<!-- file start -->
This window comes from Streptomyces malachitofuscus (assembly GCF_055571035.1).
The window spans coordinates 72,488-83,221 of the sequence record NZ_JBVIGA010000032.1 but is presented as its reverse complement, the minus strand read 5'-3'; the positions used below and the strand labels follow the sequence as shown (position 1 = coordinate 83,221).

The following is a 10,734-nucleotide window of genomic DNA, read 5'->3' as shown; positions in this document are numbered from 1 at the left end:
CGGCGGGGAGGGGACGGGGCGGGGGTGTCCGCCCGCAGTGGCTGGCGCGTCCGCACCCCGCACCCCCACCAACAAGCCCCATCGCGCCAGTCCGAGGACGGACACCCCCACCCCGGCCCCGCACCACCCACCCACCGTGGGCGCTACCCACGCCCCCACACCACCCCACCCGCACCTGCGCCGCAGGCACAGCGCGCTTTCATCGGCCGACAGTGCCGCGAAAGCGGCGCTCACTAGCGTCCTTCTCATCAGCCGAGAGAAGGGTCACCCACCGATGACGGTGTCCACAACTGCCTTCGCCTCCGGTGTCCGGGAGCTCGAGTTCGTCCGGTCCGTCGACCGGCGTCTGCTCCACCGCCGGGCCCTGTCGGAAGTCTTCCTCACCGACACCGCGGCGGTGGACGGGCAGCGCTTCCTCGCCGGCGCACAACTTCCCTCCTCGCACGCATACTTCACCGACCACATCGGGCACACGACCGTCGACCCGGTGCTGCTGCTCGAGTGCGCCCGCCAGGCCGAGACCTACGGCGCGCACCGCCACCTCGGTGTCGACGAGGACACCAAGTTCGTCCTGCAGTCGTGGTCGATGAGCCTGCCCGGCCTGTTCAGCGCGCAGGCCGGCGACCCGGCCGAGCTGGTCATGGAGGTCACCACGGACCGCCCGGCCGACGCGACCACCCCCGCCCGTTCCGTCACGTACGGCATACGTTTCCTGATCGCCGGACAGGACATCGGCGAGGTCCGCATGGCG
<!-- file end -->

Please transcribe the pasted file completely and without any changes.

This window comes from Streptomyces malachitofuscus (assembly GCF_055571035.1).
The window spans coordinates 72,488-83,221 of the sequence record NZ_JBVIGA010000032.1 but is presented as its reverse complement, the minus strand read 5'-3'; the positions used below and the strand labels follow the sequence as shown (position 1 = coordinate 83,221).

The following is a 10,734-nucleotide window of genomic DNA, read 5'->3' as shown; positions in this document are numbered from 1 at the left end:
CGGCGGGGAGGGGACGGGGCGGGGGTGTCCGCCCGCAGTGGCTGGCGCGTCCGCACCCCGCACCCCCACCAACAAGCCCCATCGCGCCAGTCCGAGGACGGACACCCCCACCCCGGCCCCGCACCACCCACCCACCGTGGGCGCTACCCACGCCCCCACACCACCCCACCCGCACCTGCGCCGCAGGCACAGCGCGCTTTCATCGGCCGACAGTGCCGCGAAAGCGGCGCTCACTAGCGTCCTTCTCATCAGCCGAGAGAAGGGTCACCCACCGATGACGGTGTCCACAACTGCCTTCGCCTCCGGTGTCCGGGAGCTCGAGTTCGTCCGGTCCGTCGACCGGCGTCTGCTCCACCGCCGGGCCCTGTCGGAAGTCTTCCTCACCGACACCGCGGCGGTGGACGGGCAGCGCTTCCTCGCCGGCGCACAACTTCCCTCCTCGCACGCATACTTCACCGACCACATCGGGCACACGACCGTCGACCCGGTGCTGCTGCTCGAGTGCGCCCGCCAGGCCGAGACCTACGGCGCGCACCGCCACCTCGGTGTCGACGAGGACACCAAGTTCGTCCTGCAGTCGTGGTCGATGAGCCTGCCCGGCCTGTTCAGCGCGCAGGCCGGCGACCCGGCCGAGCTGGTCATGGAGGTCACCACGGACCGCCCGGCCGACGCGACCACCCCCGCCCGTTCCGTCACGTACGGCATACGTTTCCTGATCGCCGGACAGGACATCGGCGAGGTCCGCATGGCG